EntreVilas

Rio Frescobol é um documentário interativo que mostra um pouco da história deste esporte genuinamente carioca. Atletas e amadores reunidos na praia de Copacabana e no Aterro do Flamengo apresentam a filosofia e a cultura do frescobol, além dos golpes e curiosidades sobre o esporte.

PRODUÇÃO: CENTRAL DE PRODUÇÃO MULTIMÍDIA DA ESCOLA DE COMUNICAÇÃO DA UFRJ • REALIZAÇÃO: MESTRADO PROFISSIONAL EM CRIAÇÃO E PRODUÇÃO DE CONTEÚDOS DIGITAIS DA ESCOLA DE COMUNICAÇÃO DA UFRJ. A PARTIR DA IDEIA ORIGINAL DE ANTONIO J. CARVALHO, ALUNOS, PROFESSORES E TÉCNICOS TRABALHARAM COLABORATIVAMENTE NA REALIZAÇÃO DA OBRA / PRODUCTION: UFRJ SCHOOL OF COMMUNICATION MESTRADO PROFISSIONAL EM CRIAÇÃO E PRODUÇÃO DE CONTEÚDOS DIGITAIS. ORIGINAL IDEA BY ANTONIO J. CARVALHO. STUDENTS, PROFESSORS, AND TECHNICIANS WORKED IN COLLABORATION TO PRODUCE THE WORK.

riofrescobol.art.br

DOCUMENTÁRIO INTERATIVO/INTERACTIVE DOCUMENTARY • BRASIL/BRAZIL


2015

2017

Farmers Iracema and Dirceu Conofre de Campos and their fourteen children are part of a statistic which is not always associated with the state of Santa Catarina: that of people in extreme poverty. Over two years and seven months, a reporter accompanied this family, documenting their pain and their victories in audio, photo, and video. This material forms the foundation of As Quatro Estrações de Iracema e Dirceu, an interactive platform which invites the user to travel along this economic and social journey with a basis in the cycles of nature. The work won the 37th Vladimir Herzog Prize for Amnesty and Human Rights in the Multimedia category.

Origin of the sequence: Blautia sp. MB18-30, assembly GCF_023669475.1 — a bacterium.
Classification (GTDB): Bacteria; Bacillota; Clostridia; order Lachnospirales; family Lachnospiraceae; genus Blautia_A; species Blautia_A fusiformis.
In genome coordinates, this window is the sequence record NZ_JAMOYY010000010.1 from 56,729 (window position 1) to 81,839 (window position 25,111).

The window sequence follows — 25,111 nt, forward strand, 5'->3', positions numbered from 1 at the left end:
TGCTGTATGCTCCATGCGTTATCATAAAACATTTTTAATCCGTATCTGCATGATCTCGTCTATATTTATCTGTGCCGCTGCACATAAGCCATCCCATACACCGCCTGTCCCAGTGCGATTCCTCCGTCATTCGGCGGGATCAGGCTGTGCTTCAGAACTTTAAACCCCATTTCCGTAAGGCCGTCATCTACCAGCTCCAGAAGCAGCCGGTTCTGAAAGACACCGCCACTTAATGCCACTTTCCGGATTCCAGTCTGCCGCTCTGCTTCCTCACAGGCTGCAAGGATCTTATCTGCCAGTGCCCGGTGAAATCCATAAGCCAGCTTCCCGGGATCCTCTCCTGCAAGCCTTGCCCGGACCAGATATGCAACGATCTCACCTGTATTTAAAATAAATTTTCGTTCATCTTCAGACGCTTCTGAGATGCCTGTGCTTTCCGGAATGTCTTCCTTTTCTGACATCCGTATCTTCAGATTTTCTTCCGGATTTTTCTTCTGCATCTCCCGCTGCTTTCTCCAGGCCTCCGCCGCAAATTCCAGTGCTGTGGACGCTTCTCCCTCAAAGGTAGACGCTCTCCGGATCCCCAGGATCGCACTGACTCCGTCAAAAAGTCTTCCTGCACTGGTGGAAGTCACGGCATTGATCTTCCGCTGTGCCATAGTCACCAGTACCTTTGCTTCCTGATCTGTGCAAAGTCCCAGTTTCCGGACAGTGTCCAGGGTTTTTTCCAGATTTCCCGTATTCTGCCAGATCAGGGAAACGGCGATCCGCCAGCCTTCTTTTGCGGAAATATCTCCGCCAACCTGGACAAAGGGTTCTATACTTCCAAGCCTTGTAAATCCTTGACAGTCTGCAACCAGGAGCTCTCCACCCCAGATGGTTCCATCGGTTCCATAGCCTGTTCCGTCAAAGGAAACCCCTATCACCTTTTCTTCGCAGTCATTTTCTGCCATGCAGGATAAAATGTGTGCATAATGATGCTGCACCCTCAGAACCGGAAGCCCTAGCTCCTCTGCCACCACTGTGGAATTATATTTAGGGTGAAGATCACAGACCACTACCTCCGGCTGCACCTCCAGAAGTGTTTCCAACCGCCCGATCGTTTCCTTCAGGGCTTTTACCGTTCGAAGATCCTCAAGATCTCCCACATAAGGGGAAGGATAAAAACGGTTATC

Híbridos is an ethnographic study into the multiplicity of the world of sacred, Brazilian ceremonies, and also into cinematographic language and its poetic potential. The interactive website hosts around 150 films, interviews, texts, and links to other authors’ works, the result of documenting more than seventy different ceremonies around the country over three years of wandering. From Afro-Brazilian ceremonies in Bahia to the new version of Umbanda in Minas Gerais; from ancestral indigenous ceremonies in Acre to the growing evangelical services in Rio de Janeiro, the project is the largest poetic collection of Brazilian spiritual culture, and is also unveiled as a feature film, live cinema performances, and site specific installations.

FEEVER FILMES E PETITES PLANÈTES • REALIZAÇÃO/CREATOR: PRISCILLA TELMON E VINCENT

Híbridos é uma pesquisa etnográfica sobre a multiplicidade do mundo das cerimônias sagradas brasileiras e também sobre a linguagem cinematográfica e seu potencial poético. O website interativo abriga cerca de 150 filmes, entrevistas, textos e links para trabalhos de outros autores, resultado do registro de mais de sessenta cerimônias diferentes pelo país afora durante três anos de andanças. Dos cultos afro-brasileiros da Bahia às novas formas da umbanda em Minas Gerais; dos rituais indígenas ancestrais no Acre aos crescentes cultos evangélicos no Rio de Janeiro, o projeto é a maior coleção poética sobre a cultura espiritual brasileira e se desdobra também em um filme longa-metragem, performances de cinema ao vivo e instalações site specific.

MOON

PRODUÇÃO/PRODUCTION:

hibridos.cc

DOCUMENTÁRIO INTERATIVO/INTERACTIVE DOCUMENTARY • BRASIL E FRANÇA/BRAZIL AND FRANCE

Híbridos: Os Espíritos do Brasil